$3,000,000 vs. Alistair Overeem
$8,000,000 vs. Mark Hunt
Brock Lesnar’s $8 million purse for UFC 200 was the highest for years, with him forgoing a PPV cut and instead getting a set flat fee. He had a base purse of $2.5 million, with a $5.5 million side deal to get to his total.
Georges St-Pierre’s payouts
$4,314,289 vs. Jake Shields — Shields received $580,000
$3,197,908 vs. Carlos Condit
$4,116,690 vs. Nick Diaz
$3,555,344 vs. Johny Hendricks
Anderson Silva’s payouts
$2,506,034 vs. Vitor Belfort
$2,000,000 vs. Yushin Okami
$2,506,034 vs. Chael Sonnen 2 — Sonnen received $1,050,000
$2,000,000 vs. Stephan Bonnar
$3,222,253 vs. Chris Weidman
$4,374,326 vs. Chris Weidman 2
$3,429,082 vs. Nick Diaz
$3,250,000 vs. Michael Bisping
$4,208,675 vs. Daniel Cormier
Jon Jones’ payouts
$2,278,553 vs. Rashad Evans
$1,566,196 vs. Vitor Belfort
$2,750,000 vs. Chael Sonnen — Sonnen received $1,050,000
$1,173,560 vs. Alexander Gustafsson
$1,237,880 vs. Glover Teixeira
$3,637,500 vs. Daniel Cormier 1 — Cormier received $1,140,000
$2,677,530 vs. Ovince St. Preux
Jon Jones clashed with the UFC over his pay for years, and it’s not hard to see why, given how the longtime top pound-for-pound star had smaller payouts than the other PPV draws on the list.
After years of negotiations and sitting on the sidelines, Jones reportedly signed a new 8-fight deal in 2023 that supposedly made him the “highest-paid UFC heavyweight” ever. As listed above, that recognition used to belong to Brock Lesnar who earned $8 million for UFC 200.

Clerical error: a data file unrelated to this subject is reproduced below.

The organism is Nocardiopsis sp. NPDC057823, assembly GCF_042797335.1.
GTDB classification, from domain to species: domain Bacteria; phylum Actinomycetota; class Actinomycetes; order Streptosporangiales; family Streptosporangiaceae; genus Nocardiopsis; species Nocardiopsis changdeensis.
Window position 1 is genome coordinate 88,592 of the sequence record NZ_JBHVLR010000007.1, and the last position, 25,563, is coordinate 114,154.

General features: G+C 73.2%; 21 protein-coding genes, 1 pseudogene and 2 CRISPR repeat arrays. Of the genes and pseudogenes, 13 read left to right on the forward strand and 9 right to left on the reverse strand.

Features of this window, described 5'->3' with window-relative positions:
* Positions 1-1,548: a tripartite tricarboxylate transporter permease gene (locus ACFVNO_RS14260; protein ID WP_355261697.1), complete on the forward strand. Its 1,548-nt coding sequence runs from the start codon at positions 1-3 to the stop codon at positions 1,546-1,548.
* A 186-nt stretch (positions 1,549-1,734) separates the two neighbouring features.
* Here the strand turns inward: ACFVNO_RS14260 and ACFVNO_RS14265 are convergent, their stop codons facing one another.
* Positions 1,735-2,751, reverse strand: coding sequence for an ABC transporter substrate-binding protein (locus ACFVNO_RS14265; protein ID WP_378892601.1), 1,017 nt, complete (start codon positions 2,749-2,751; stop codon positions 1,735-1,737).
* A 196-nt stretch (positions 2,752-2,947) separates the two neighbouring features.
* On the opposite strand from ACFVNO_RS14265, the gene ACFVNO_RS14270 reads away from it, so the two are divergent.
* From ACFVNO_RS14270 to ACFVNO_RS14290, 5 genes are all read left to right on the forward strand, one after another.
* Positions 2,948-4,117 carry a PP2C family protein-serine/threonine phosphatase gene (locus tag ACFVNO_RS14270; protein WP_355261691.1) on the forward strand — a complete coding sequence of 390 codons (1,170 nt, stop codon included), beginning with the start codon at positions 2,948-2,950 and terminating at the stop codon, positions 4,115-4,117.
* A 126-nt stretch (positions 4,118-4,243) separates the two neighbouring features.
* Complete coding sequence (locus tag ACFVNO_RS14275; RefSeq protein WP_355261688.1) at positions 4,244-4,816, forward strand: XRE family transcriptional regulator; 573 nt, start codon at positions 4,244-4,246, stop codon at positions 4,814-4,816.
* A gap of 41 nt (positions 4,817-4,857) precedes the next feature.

It’s worth asking if that new record setting figure for Jones is guaranteed like Lesnar’s for each of the eight fights on his deal, or if it is only for special circumstances (like holding the belt) and/or after clearing PPV targets.
$1,042,736 vs. Mickey Gall
$400,000 vs. Jon Fitch
$475,000 vs. Nick Diaz
$250,000 vs. Rory MacDonald
$245,000 vs. Henry Cejudo
$350,000 vs. Tim Elliott
Longtime flyweight champion Demetrious Johnson clashed with the UFC over not having a cut of the PPV in the past. For his eighth straight title defense against Henry Cejudo, he was on a contract that paid $135,000 to show and $60,000 to win, and only got to $245,000 after a $50,000 performance of the night bonus. For his ninth title defense against Elliott, he got a flat fee of $350,000 with no win bonus or PPV points.
The rest of this BE exclusive includes payouts from several more UFC stars like Tyron Woodley and Michael Bisping, full UFC contracts of Khabib Nurmagomedov and Matt Hughes, plus details on Lyoto Machida‘s multi-million Bellator deal, so head over to our Substack for the full post.
For an audio version and extra insight on this topic from John Nash, listen to the latest Hey Not The Face! episode here.